• ||

    This is why many black people think libertarians are racists. Libertarians like Marc act more offended by Lincoln than they do by the people who actually perpetrated slavery.

    Die, strawman, die!

  • Irish||

    This is why many black people think libertarians are racists. Libertarians like Marc act more offended by Lincoln than they do by the people who actually perpetrated slavery.

    John, most black people don't think about libertarians often enough to think we're racist.

    Do you honestly think that black Democrats have delved so deeply into libertarian thought that they've become offended by the positions some libertarians take on Abraham Lincoln?

  • robc||

    Abe Lincoln hasnt helped the image of the GOP with blacks any.

  • sarcasmic||

    Abe Lincoln hasnt helped the image of the GOP with blacks any.

    That's only if you look at his actual words which, as John says, don't really matter.
    What matters is that he has been deified as THE MAN WHO SINGLE HANDEDLY FREED THE SLAVES! BOW TO HIS STATUE! WORSHIP HIM!

  • WTF||

    That's because they're probably convinced Lincoln was a democrat.

  • ||

    Do you honestly think that black Democrats have delved so deeply into libertarian thought that they've become offended by the positions some libertarians take on Abraham Lincoln?

    Speaking exclusively from a decade's experience in the Army, almost without exception, black people I've discussed the issue with don't give two shits about Lincoln. He was just another racist white man to most...obviously because they don't think slavery was a bad thing.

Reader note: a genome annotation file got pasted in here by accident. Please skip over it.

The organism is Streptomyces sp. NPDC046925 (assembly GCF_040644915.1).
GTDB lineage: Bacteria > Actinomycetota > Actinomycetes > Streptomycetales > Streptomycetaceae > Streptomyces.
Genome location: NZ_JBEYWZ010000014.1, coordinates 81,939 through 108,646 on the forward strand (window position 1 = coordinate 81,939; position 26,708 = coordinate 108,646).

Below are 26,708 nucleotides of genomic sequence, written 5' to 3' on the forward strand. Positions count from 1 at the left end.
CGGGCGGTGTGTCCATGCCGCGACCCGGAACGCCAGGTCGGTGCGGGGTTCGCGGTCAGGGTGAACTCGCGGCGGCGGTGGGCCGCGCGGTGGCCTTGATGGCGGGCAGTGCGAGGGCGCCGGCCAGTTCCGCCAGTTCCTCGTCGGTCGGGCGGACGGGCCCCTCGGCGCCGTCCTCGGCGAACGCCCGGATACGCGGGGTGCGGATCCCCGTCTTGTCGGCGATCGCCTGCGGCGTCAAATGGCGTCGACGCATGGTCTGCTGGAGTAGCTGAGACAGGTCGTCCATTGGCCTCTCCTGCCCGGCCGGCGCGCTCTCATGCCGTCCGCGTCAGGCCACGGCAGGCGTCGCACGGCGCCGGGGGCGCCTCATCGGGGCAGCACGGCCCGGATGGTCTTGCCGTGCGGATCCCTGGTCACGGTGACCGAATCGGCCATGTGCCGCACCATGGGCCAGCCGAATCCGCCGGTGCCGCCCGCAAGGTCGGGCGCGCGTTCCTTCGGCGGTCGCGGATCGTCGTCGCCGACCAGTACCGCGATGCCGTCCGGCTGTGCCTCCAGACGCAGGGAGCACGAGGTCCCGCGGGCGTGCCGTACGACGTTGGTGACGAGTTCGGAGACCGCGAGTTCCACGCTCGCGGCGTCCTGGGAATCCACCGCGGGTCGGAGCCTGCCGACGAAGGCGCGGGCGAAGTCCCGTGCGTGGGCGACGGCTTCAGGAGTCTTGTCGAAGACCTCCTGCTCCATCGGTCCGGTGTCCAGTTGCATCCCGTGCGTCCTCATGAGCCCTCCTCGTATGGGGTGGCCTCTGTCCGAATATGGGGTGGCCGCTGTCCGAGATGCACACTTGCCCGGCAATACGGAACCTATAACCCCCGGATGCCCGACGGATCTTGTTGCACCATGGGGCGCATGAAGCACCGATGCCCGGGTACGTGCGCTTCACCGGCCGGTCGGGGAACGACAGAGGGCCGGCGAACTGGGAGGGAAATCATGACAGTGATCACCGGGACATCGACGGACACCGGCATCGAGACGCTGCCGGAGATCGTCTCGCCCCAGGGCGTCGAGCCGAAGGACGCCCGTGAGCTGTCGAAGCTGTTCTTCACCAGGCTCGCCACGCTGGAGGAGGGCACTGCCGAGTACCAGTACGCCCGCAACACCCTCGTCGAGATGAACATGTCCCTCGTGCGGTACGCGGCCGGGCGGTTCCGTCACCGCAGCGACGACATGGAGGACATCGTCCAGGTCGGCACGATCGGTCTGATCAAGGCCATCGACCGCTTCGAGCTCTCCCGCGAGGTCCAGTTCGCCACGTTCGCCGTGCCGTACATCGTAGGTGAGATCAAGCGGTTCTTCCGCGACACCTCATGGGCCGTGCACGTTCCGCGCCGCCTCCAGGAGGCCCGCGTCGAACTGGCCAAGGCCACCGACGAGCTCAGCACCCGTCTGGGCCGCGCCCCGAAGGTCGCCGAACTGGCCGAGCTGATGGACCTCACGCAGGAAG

/generalizedanecdotalrebuttal

  • Eduard van Haalen||

    Lincoln was a hero to most
    But he don't mean shit to me

  • Libertymike||

    "I will say then, that I am not, nor ever have been, in favor of bringing about in any way the social and political equality of the white and black races - that I am not, nor ever have been in favor of making voters or jurors of negroes, nor of qualifying them for office, nor to intermarry with white people; and I will say in addition to this, that there is a physical difference between the white and black races which I believe will forever forbid the two races living together on terms of social and political equality. And, inasmuch as they cannot so live, while they do remain together, there must be the position of the superior and inferior and I, as much as any man, am in favor of having the superior position assigned to the white race."

    Taking a wild f........ing guess as to the author of the above.

  • Libertymike||

    John, the people who owned slaves did not perpetrate mass murder and make total war like Lincoln.

  • Brandybuck||

    Nah, they just habitually raped their property.

  • ant1sthenes||

    "So if Lincoln was so bad because he wouldn't fight to end slavery, how bad does that make the South who would fight to preserve slavery? It is not like Lincoln would have stopped the South had they freed their slaves. You are saying Lincoln was loathsome because he didn't properly rise to the moral challenge the South's moral loathsomeness."